Everyone has been abuzz this week with news of a shockingly dangerous security flaw affecting a myriad of websites throughout the whole Internet. Let’s talk about it.
What is Heartbleed?
Essentially, there are many websites that use OpenSSL software to make data transmissions secure. This software is designed to protect the privacy of secret keys used for X.509 certificates, user names and passwords, and confidential communications, including but not limited to instant messages, emails and business critical documents.
The discovery of the Heartbleed Bug has changed everything. This security hole has apparently been in existence in current versions of the OpenSSL software (unpatched OpenSSL 1.01 or 1.02beta) since early 2012. The problem is that, currently, it is possible to access the secret keys that encode everything, and then use them to decode private information such as photographs, usernames, passwords, addresses, credit card & banking information, and more.
Fortunately for humanity, well-meaning researchers believe that they have been the first ones to catch wind of the vulnerability, rather than anyone with malicious intentions. However, it is impossible to tell.
Knowing about the security flaw and fixing it are two different beasts. Collectively, everyone on the internet has a lot of work to do before the risk has been completely eliminated – at least, everyone who uses OpenSSL on their sites.
For our technically-inclined readers, here is a more in-depth description of the situation, according to Heartbleed.com:
“The Heartbleed Bug is a serious vulnerability in the popular OpenSSL cryptographic software library. This weakness allows stealing the information protected, under normal conditions, by the SSL/TLS encryption used to secure the Internet. SSL/TLS provides communication security and privacy over the Internet for applications such as web, email, instant messaging (IM) and some virtual private networks (VPNs).
The Heartbleed bug allows anyone on the Internet to read the memory of the systems protected by the vulnerable versions of the OpenSSL software. This compromises the secret keys used to identify the service providers and to encrypt the traffic, the names and passwords of the users and the actual content. This allows attackers to eavesdrop on communications, steal data directly from the services and users and to impersonate services and users.”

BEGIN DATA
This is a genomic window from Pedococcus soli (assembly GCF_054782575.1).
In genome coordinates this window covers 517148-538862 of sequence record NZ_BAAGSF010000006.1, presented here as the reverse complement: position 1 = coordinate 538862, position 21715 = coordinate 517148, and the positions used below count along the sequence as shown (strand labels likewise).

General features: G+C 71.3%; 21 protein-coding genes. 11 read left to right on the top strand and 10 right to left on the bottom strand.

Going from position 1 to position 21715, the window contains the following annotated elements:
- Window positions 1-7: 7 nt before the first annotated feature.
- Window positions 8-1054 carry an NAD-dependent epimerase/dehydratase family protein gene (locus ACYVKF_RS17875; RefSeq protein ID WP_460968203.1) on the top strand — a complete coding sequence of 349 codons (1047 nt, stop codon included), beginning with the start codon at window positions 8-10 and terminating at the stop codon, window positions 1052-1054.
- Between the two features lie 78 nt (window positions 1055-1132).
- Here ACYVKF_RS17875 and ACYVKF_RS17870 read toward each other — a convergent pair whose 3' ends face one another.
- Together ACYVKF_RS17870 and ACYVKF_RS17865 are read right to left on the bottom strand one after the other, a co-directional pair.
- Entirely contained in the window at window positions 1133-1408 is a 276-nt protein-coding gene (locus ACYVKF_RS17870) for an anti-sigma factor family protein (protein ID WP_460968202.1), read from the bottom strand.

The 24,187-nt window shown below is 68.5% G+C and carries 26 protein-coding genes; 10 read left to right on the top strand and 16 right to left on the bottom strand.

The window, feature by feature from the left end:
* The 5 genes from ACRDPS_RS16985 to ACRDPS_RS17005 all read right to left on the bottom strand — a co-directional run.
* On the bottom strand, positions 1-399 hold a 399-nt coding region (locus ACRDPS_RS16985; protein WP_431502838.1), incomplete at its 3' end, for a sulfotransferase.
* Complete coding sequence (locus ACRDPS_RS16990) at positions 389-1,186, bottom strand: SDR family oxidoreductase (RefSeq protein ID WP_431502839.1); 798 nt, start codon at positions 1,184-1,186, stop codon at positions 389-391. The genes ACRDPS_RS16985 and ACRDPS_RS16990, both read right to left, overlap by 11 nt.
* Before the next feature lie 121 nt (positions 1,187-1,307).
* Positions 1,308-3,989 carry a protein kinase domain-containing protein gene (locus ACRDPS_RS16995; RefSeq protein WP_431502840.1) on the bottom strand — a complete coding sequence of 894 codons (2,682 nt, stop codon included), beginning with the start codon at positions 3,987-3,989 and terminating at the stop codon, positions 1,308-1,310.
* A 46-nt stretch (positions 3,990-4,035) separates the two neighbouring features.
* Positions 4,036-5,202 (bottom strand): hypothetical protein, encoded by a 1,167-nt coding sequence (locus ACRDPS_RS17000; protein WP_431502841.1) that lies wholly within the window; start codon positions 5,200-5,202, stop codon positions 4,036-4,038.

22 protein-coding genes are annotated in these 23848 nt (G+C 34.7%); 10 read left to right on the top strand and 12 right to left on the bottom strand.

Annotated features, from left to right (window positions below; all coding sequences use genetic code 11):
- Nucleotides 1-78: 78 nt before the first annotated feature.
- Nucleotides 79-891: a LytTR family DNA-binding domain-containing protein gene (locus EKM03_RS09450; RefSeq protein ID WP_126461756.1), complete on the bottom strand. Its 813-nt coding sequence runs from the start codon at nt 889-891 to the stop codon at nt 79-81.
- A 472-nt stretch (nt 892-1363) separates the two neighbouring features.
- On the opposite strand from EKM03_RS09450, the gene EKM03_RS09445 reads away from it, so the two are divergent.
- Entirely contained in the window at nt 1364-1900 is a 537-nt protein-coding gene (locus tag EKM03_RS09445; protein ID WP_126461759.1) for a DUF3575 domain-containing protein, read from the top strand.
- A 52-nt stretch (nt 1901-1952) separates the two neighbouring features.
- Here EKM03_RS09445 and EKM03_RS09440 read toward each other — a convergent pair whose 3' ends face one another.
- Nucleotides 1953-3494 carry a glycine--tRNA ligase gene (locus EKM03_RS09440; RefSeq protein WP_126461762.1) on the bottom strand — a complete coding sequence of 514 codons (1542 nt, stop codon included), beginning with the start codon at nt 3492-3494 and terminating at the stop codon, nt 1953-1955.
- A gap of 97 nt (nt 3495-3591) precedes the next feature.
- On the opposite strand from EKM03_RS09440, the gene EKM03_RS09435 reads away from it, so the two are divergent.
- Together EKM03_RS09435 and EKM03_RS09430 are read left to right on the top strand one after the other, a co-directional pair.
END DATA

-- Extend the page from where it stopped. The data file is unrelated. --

What does this mean for inConcert’s clients?
Our clients have nothing to worry about, because inConcert’s servers are running on an operating system that is based on RedHat Version 5. This version of RedHat is shipped with a version of OpenSSL that is not affected by the Heartbleed issue that is currently going around. So if you operate a secure site, you do not have to worry about passwords of accounts that belong to you or your users, as they are still as secure as they were before this issue was found.
What can I do to protect myself personally?
The most important thing you can do is to pay attention. Check to see if you have accounts on any vulnerable sites. If you do, you need to find out whether the site’s administrators have fixed the vulnerability yet – many websites already have. After the vulnerability is fixed, then you must change your password. If you change your passwords before the vulnerability has been fixed, your data is still at risk.
You may want to think about deleting or closing your accounts on vulnerable sites that you do not use. This will reduce identity theft risk for the future. The fewer places that have your information, the less likely it is that you will be affected.
It’s also (always) a smart idea to monitor your credit cards carefully. Seeing unauthorized charges is often the first clue in any identity theft case, and swift reactions pay off. If you’re feeling really paranoid, call your credit card companies and ask for their assistance in securing your account. If you are issued a new card with a new number, then all of your online accounts will have outdated credit card information, which will not work for anyone who has stolen it.
The fixed version of OpenSSL has already been released. Those who must act first include operating system vendors and distribution, appliance vendors, and independent software vendors. Once they have upgraded their OpenSSL software to a safe version, they must notify all their users that they have done so. Then, service providers and users have to install the fix as it becomes available for the operating systems, networked appliances and software they use.
What sites have been affected?
All websites that use unpatched OpenSSL 1.01 or 1.02beta have been affected. You can test your server here. Recent scans have shown that as many as 630 out of the 10,000 most popular websites were vulnerable.
A wide variety of popular sites have been affected, including:
- Us Magazine
- and about 624 more…
However, it’s still a good idea to change your passwords regularly for all of your accounts.